During the 2015 election, Prime Minister Justin Trudeau promised not to buy the F-35 and instead go with a cheaper alternative. Lockheed Martin remained silent at the time, regarding the comments as campaign rhetoric.

Under questioning this week, Defence Minister Harjit Sajjan refused to exclude the notion of a sole-source purchase of brand new Boeing Super Hornet fighters, despite a campaign promise for an open bidding process.

The deputy minister of material at DND, Pat Finn, told a House of Commons committee Thursday that all options, from sole-source to full-blown competition, were being studied by the government, but no decision had been made.

A Change in tone

Earlier in the week, Lockheed Martin officials seemed content to pull their punches when it came to the industrial benefits question, saying only that they would "evaluate their options."

Even going back to 2013, months after the Harper government put the acquisition of the F-35 on hold, company officials were soft-pedalling the consequences, suggesting that if Canada went in a different direction, existing contracts would remain safe but no new work would be offered.

But all of that was tossed aside Friday as Over and other company executives made it clear that existing contracts would be honoured until renewal, and once they expire, they would go to nations participating in the program.

"If, in that most negative scenario where Canada chose to purchase a different airplane, we would have to take those future opportunities that are today envisioned for Canadian industry and we'd have to offer it to countries that are purchasing the airplane," he said.
Losing future contracts

The example he offered was Mississauga, Ont.-based Magellan Aerospace's 20-year, $1.2-billion subcontract from BAE Systems Inc. to build the jet's tail fins.

"So Magellan would just no longer be offered the opportunity to produce horizontal stabilizers," Over said.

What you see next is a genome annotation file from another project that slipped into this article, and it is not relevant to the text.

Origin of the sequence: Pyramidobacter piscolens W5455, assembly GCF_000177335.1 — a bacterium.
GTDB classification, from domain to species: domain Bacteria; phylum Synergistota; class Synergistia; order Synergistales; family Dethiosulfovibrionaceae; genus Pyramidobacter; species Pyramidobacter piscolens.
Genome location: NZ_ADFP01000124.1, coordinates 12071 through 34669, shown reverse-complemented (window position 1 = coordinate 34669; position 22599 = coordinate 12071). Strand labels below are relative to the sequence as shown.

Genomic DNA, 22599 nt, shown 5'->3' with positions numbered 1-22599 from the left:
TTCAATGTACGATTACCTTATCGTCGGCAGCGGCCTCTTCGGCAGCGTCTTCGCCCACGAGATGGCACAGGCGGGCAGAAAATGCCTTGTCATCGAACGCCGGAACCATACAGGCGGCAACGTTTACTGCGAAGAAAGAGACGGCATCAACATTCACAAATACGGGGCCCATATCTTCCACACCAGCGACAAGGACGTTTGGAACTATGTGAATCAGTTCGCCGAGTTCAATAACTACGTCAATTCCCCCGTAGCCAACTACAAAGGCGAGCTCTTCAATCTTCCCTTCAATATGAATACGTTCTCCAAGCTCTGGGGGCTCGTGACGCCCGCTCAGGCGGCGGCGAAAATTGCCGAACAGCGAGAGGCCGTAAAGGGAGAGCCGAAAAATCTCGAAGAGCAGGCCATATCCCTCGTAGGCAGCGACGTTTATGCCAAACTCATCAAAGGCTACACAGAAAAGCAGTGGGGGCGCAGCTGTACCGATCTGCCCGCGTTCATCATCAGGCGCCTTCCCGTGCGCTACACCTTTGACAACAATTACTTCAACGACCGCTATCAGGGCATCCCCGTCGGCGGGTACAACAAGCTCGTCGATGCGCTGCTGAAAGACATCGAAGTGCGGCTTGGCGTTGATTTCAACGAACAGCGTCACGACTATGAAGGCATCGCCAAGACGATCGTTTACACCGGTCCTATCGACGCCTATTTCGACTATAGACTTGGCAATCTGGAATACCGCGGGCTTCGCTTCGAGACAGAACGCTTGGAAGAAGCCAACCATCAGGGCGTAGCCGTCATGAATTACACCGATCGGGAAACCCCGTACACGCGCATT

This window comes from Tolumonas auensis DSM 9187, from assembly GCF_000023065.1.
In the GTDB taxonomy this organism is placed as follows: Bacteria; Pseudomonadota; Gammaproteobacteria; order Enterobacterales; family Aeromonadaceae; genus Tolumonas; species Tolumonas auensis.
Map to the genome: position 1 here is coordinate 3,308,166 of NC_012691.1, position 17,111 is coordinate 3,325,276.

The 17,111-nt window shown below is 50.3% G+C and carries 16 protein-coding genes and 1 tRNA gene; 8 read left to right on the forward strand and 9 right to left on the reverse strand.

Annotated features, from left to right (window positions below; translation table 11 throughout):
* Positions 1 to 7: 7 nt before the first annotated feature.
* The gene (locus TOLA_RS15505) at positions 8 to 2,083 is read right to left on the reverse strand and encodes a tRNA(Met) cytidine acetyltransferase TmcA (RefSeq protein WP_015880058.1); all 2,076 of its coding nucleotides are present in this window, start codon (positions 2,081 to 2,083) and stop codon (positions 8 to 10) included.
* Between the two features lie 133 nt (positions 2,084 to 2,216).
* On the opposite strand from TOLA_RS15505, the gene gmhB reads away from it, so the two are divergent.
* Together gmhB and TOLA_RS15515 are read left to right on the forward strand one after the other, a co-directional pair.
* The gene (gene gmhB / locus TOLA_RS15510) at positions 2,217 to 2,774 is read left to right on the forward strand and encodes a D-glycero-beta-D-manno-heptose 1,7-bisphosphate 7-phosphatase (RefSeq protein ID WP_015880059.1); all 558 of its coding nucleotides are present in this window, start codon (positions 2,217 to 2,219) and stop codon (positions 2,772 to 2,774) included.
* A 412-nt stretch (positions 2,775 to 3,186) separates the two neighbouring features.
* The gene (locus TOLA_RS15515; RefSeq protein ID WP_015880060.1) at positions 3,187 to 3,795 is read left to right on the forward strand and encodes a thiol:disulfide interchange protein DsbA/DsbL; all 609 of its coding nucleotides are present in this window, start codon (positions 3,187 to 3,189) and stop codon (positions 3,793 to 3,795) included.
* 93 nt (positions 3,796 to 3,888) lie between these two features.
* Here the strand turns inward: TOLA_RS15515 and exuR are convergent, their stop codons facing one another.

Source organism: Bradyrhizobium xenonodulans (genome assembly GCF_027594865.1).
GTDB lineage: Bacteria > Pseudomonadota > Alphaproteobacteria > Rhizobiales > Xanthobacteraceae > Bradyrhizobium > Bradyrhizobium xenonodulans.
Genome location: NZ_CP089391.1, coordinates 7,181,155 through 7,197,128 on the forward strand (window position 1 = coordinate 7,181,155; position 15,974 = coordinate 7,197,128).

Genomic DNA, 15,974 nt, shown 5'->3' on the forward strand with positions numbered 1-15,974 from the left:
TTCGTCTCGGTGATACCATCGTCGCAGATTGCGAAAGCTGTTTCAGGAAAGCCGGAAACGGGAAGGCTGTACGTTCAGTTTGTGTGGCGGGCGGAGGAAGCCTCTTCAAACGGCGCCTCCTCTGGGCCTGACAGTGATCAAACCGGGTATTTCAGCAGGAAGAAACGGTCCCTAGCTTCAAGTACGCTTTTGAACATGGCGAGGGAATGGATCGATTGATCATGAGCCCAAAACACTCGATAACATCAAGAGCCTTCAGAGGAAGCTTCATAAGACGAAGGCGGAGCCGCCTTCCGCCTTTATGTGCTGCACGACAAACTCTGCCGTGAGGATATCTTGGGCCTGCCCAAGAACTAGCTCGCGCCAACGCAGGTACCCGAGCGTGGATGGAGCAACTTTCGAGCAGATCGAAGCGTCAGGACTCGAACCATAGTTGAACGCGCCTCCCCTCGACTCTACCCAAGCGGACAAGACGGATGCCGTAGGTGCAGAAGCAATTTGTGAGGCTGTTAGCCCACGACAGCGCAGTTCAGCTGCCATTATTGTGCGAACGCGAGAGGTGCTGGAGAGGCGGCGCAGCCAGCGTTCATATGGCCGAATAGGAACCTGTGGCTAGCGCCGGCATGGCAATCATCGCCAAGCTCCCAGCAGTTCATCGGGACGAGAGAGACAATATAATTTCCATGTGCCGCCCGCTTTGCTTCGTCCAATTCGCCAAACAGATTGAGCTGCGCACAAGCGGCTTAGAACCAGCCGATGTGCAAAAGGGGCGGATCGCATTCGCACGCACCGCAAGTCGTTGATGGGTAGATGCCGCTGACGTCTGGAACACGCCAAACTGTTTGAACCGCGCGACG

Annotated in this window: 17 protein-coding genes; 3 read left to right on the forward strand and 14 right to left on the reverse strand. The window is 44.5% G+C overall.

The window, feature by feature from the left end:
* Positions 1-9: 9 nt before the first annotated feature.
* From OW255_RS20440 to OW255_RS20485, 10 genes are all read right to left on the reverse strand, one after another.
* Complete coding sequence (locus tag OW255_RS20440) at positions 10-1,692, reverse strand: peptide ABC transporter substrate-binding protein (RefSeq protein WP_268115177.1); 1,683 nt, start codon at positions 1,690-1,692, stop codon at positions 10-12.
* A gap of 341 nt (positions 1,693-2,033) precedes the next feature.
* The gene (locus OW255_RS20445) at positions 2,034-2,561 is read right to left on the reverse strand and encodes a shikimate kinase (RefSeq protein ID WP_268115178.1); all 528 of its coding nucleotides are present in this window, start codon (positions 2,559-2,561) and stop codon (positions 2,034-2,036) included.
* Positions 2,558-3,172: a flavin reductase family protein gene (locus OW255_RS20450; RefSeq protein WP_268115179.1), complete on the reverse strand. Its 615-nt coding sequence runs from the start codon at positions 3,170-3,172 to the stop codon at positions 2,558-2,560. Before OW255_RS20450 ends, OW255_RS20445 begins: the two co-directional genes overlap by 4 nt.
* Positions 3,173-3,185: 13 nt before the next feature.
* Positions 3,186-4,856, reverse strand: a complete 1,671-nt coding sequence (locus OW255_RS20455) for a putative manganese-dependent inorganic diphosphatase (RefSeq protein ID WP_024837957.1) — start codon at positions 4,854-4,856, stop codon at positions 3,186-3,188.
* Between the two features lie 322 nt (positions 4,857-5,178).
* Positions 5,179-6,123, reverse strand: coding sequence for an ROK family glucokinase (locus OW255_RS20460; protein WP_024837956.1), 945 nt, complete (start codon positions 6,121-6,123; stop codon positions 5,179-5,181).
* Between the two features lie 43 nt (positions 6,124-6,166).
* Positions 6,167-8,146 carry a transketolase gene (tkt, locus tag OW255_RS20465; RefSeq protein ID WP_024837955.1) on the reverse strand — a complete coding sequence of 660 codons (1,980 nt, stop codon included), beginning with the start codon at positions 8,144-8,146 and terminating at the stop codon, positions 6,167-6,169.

A 2006 memorandum setting up Canada's participation in the development of the stealth fighter was signed by the Conservative government with the implicit suggestion the country was in for the long haul.

"The government of Canada and Lockheed committed together that we would put this industrial work in Canada, assuming that Canada bought airplanes, and we can't meet our commitments around the rest of the partnership if Canada doesn't buy the airplane," said Over.

"We want to approach this in a good-faith effort, but Canada is going to have to help us with that."

There are approximately 110 Canadian companies working on the F-35.
Industry warns of lost money, jobs

Unlike other defence procurement contracts, the stealth fighter is unique in that Canadian companies don't get guaranteed work. They are required to compete and work collaboratively to keep costs down.

The Lockheed Martin warning comes one day after an open letter published by Canadian companies involved in the program expressed fears about what would happen to them if the Trudeau government went with another plane.

"Not selecting the F-35 will set off a chain of events that will see hundreds of millions of investment dollars lost and high-tech jobs leaving Canada, going to countries who are buying the F-35," said the letter.

"Sole-sourcing a legacy aircraft will leave Canadian industry in the unfavourable position of working on 30-year-old technology over a finite period of time, with little opportunity to progress Canada's aerospace capabilities globally. The future landscape of the aerospace and defence industry in Canada will be permanently affected in an adverse manner."

The Liberals have attempted to justify their desire to move quickly — and possibly avoid an open competition — by saying the air force is facing a "capability gap," which means it may not have enough fighters to live up to its domestic and international obligations.

In the Commons Friday, Liberal MP John McKay, the parliamentary secretary for defence, put the blame on the previous Conservative government.

He said only 20 of the air force's 77 CF-18s will be available for service by 2025 if circumstances remain the same.